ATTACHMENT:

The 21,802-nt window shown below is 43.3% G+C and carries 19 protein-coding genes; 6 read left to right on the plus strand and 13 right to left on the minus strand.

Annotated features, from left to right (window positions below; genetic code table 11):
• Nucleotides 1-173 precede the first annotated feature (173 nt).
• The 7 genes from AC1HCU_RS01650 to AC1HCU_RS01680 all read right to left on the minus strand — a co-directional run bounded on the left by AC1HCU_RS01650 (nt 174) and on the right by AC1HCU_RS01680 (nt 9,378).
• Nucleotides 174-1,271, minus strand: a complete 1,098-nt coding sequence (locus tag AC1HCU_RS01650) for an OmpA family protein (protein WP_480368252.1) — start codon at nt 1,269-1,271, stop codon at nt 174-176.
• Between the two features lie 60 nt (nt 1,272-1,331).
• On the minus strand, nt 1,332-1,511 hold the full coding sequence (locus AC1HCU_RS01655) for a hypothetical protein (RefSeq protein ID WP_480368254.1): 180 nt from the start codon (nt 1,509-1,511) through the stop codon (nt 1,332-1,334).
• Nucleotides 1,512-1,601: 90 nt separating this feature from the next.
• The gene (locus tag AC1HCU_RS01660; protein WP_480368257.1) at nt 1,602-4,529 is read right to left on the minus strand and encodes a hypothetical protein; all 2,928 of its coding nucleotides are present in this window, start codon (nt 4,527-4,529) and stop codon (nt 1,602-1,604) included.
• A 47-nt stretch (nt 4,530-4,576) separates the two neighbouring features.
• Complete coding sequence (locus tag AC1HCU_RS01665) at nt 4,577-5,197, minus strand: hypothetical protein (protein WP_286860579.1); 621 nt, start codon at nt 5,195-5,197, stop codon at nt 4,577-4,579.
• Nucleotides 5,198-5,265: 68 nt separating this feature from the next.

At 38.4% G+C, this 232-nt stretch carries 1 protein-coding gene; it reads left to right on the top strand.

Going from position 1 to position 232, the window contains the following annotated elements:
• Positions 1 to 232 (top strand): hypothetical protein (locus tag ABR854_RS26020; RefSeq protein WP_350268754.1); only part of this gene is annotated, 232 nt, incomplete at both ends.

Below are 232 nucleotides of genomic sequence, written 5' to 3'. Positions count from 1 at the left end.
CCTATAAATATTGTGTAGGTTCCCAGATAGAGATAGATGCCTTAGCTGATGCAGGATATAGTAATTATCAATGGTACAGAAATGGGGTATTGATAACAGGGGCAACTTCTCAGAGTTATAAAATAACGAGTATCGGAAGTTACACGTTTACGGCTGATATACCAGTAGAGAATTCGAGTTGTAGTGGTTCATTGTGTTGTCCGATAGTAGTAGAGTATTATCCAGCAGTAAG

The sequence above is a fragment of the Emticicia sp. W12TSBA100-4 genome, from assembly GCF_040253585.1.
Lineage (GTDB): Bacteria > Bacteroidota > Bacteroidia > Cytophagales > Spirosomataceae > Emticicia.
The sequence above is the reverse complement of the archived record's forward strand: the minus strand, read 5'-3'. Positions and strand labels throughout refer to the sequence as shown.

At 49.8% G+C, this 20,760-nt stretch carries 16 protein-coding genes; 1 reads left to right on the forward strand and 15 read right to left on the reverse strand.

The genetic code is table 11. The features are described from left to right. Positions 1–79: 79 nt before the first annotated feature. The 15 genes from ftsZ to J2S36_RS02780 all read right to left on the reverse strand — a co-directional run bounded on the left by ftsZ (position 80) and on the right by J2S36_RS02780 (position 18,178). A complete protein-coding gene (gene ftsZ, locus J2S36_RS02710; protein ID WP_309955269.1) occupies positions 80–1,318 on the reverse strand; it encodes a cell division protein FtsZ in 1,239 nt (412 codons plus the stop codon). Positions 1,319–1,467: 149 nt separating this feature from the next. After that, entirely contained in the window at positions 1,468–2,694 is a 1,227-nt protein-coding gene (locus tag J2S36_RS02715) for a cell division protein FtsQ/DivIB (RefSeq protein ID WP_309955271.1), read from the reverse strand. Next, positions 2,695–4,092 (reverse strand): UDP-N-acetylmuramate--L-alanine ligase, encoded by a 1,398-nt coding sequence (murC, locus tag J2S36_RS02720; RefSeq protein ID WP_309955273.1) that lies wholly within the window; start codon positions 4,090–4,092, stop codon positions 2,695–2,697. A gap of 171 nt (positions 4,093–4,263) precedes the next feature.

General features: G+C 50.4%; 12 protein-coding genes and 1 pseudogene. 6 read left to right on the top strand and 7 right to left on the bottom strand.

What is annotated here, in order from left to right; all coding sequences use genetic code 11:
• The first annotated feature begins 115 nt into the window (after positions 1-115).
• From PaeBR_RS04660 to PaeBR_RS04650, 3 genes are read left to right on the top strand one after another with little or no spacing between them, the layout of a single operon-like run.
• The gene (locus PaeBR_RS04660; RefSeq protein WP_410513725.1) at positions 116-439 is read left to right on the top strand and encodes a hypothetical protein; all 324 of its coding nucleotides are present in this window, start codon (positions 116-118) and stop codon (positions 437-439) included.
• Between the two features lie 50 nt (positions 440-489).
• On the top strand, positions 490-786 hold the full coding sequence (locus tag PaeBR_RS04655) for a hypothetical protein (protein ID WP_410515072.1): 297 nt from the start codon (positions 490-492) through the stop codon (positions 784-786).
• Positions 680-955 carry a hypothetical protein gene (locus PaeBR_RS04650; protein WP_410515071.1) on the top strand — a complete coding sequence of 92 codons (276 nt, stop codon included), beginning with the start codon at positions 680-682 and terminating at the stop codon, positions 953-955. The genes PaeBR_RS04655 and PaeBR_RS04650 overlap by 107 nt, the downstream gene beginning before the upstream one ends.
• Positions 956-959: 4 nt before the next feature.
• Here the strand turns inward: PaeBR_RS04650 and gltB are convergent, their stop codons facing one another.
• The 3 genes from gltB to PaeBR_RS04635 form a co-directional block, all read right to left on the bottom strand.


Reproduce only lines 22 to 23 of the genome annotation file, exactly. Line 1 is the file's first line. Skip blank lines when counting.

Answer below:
The genetic code is table 11. The features are described from left to right. Positions 1–79: 79 nt before the first annotated feature. The 15 genes from ftsZ to J2S36_RS02780 all read right to left on the reverse strand — a co-directional run bounded on the left by ftsZ (position 80) and on the right by J2S36_RS02780 (position 18,178). A complete protein-coding gene (gene ftsZ, locus J2S36_RS02710; protein ID WP_309955269.1) occupies positions 80–1,318 on the reverse strand; it encodes a cell division protein FtsZ in 1,239 nt (412 codons plus the stop codon). Positions 1,319–1,467: 149 nt separating this feature from the next. After that, entirely contained in the window at positions 1,468–2,694 is a 1,227-nt protein-coding gene (locus tag J2S36_RS02715) for a cell division protein FtsQ/DivIB (RefSeq protein ID WP_309955271.1), read from the reverse strand. Next, positions 2,695–4,092 (reverse strand): UDP-N-acetylmuramate--L-alanine ligase, encoded by a 1,398-nt coding sequence (murC, locus tag J2S36_RS02720; RefSeq protein ID WP_309955273.1) that lies wholly within the window; start codon positions 4,090–4,092, stop codon positions 2,695–2,697. A gap of 171 nt (positions 4,093–4,263) precedes the next feature.

General features: G+C 50.4%; 12 protein-coding genes and 1 pseudogene. 6 read left to right on the top strand and 7 right to left on the bottom strand.